Keep seeing lots of lovely ideas on the web, or images that you want to reference later, but forget where you saw it? Well if you are not already hooked on Pinterest – you soon will be! It’s a very clever little content sharing service that allows members to ‘pin’ images, videos and other objects to their own pinboards. You can name your boards (a sort of mini filing system really) and you can also share your great ‘pins’ via the usual social networking features in Twitter and Facebook. You can create and manage theme-based image collections such as events, interests, and hobbies or you can. browse other pinboards for images, ‘re-pin’ images to your own pinboards. I love the simplicity of it and find it an invaluable resource of just about anything and everything. Click the ‘My Pinterest’ button on the top right of my blog to see my boards or click http://pinterest.com/nickynewbury/
Archive for the ‘Resources’ Category
Over the past few years I have been a great advocate of class based action research projects. They allow me to focus on a particular aspect of eduation whereby I am given time to apply and reflect on my own teaching practice with the aim to improve it. At the end of March, I submitted a bid for £5000 that would pay for 15 iPads. My proposal was based on our needs at our school. The expected outcomes of buying and using the iPads in the classrom would be:
- Transform teaching and learning by changing the current classroom culture and embedding creative use of ICT
- Make the classroom teaching and learning more interactive and creative in facilitating learning
- Facilitate more personalised learning that is strongly linked to learners needs
- Raise expectations and reduce the gap for lower performers
- Raise standards in reading and writing for all
- Close the digital divide and improve standards for all children
- Motivate and engage reluctant readers and writers
- Provide a platform for developing speaking and listening skills which in turn impact positively on reading and writing skills
- Utilising emerging technologies in the classroom and exploring potential impact in supporting learning
- Develop and embed effective inclusion strategies for children with SEND
- Initiate an ICT cluster group to share good outcomes and practice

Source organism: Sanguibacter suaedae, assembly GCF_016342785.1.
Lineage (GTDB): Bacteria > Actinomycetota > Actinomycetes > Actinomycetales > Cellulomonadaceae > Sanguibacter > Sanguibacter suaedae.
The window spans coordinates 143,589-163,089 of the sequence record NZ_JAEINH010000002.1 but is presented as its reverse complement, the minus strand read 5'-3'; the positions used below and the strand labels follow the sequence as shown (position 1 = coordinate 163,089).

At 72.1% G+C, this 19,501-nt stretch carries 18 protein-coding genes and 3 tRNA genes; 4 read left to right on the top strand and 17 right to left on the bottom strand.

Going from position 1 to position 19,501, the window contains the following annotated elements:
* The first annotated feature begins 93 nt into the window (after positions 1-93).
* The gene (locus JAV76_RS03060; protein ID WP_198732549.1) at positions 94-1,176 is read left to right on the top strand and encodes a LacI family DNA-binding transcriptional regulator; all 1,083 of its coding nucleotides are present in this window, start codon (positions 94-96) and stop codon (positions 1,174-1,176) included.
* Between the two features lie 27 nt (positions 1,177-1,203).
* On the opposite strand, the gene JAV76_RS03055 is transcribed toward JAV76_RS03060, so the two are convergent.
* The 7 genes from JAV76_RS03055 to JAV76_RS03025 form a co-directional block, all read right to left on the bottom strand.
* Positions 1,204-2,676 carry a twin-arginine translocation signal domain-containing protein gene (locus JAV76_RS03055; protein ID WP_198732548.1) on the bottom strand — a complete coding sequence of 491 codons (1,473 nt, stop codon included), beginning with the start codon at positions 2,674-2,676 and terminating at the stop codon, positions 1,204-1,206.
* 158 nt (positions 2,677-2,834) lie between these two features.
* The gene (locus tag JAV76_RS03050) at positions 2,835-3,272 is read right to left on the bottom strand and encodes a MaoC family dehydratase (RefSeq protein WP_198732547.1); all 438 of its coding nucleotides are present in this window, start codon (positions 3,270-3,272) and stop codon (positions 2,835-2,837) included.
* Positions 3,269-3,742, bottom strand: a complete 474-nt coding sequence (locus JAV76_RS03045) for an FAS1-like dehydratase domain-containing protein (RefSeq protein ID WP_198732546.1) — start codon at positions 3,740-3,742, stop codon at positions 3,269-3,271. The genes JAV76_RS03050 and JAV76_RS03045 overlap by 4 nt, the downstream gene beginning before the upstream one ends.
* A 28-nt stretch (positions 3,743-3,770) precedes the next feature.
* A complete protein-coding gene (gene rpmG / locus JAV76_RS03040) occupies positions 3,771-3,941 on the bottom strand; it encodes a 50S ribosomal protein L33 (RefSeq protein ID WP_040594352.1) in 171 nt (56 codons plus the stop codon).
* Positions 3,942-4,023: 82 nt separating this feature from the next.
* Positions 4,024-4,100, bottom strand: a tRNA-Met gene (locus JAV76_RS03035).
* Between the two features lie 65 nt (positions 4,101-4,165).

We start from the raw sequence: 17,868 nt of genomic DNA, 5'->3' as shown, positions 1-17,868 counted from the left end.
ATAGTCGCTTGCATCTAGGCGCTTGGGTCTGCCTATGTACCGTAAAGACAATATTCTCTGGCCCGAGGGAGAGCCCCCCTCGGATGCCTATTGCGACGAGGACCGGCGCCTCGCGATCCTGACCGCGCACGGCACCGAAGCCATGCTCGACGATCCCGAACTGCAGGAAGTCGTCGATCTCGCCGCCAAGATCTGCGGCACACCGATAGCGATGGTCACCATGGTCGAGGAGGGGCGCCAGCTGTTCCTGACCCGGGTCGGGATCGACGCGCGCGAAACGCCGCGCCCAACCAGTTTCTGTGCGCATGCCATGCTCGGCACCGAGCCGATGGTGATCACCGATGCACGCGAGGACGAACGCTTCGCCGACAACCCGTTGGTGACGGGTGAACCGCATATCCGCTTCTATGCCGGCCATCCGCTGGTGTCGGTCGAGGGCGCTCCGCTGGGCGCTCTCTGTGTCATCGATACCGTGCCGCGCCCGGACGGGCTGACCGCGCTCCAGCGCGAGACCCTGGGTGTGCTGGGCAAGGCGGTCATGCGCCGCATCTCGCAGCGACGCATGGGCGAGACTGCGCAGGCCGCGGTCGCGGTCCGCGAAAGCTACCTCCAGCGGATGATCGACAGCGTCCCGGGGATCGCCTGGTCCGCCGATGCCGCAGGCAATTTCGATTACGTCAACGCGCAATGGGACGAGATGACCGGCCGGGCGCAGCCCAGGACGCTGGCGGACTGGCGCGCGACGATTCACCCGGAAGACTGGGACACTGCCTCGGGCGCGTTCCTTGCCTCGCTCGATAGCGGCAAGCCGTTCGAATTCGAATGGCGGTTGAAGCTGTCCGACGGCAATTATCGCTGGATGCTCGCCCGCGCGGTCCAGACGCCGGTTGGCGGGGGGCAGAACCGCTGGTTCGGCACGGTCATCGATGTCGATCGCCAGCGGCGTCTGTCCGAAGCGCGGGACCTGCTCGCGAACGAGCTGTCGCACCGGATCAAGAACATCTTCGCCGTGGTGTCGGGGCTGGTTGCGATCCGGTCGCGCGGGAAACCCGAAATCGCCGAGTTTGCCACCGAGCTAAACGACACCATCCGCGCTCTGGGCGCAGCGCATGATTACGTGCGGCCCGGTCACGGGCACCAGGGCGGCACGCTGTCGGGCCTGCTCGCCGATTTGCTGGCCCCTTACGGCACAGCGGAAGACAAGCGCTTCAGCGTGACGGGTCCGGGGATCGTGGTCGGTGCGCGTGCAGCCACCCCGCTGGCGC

- Develop role of Digital Leaders
- Organise a Teachmeet/Kidsmeet
My baseline assessment is to target a cohort (unsure which year group at this point as not sure where I’ll be in September) in order to track, monitor and assess achievement and impact throughout the project. Writing and reading levels will be used as a baseline and ambitious targets set with a specific focus on targeting those children who are underachieving. Alongside this we would interview children on their attitudes to learning and engagement in this as well as parental observations on this. This would then be re-assessed at the end of the project. Interim data and performance indicators will be used to monitor the impact of ICT on learners.
Initial implementation of the iPads would be to provide a contextual hub for learning from which the children would utilise technology to develop language skills by accessing modelled apps, games and research. Reluctant writers and readers would be engaged and motivated by seeing, hearing and exploring good language with a view to communicate learning by sharing and having an audience. This could be achieved by provision and access to iPads and the wealth of opportunities they offer. The focus will be on talk for reading and writing and there are a number of apps and functions on the ipads which will support and enhance this.
By developing the use of ICT in one year group we will be able to use action research to target successful strategies to support learning in reading and writing through the development of language skills. This can then be disseminated to other classes and enhance the work of the school in raising standards.
Having a bank of iPads offers flexibility of learning as they could be rotated class to class or timetabled for use in class or in small groups across the school. The iPads will give us provision and access to all children across the school through a range of exciting opportunities. Other pockets of underachievement could then also be addressed using this medium.
As an aside, we have a number of children with SEND and believe Ipads will provide an additional focus for continued inclusion and enhanced learning. IPads would be instrumental in providing visual learning, helping with therapy and turn taking. These devices would also help non-verbal children communicate more effectively. These children are less likely in some instances to have access to ICT at home so we will be able to reduce the gap for them in their successful use of digital resources as part of learning.
I’m always looking for ways to improve learning and maintain motivation and engagement for the children I teach. This project is an exciting one which I cannot wait to get underway. I hope to post my progress throughout this project and share my findings.
(Image from skillsconverged.com)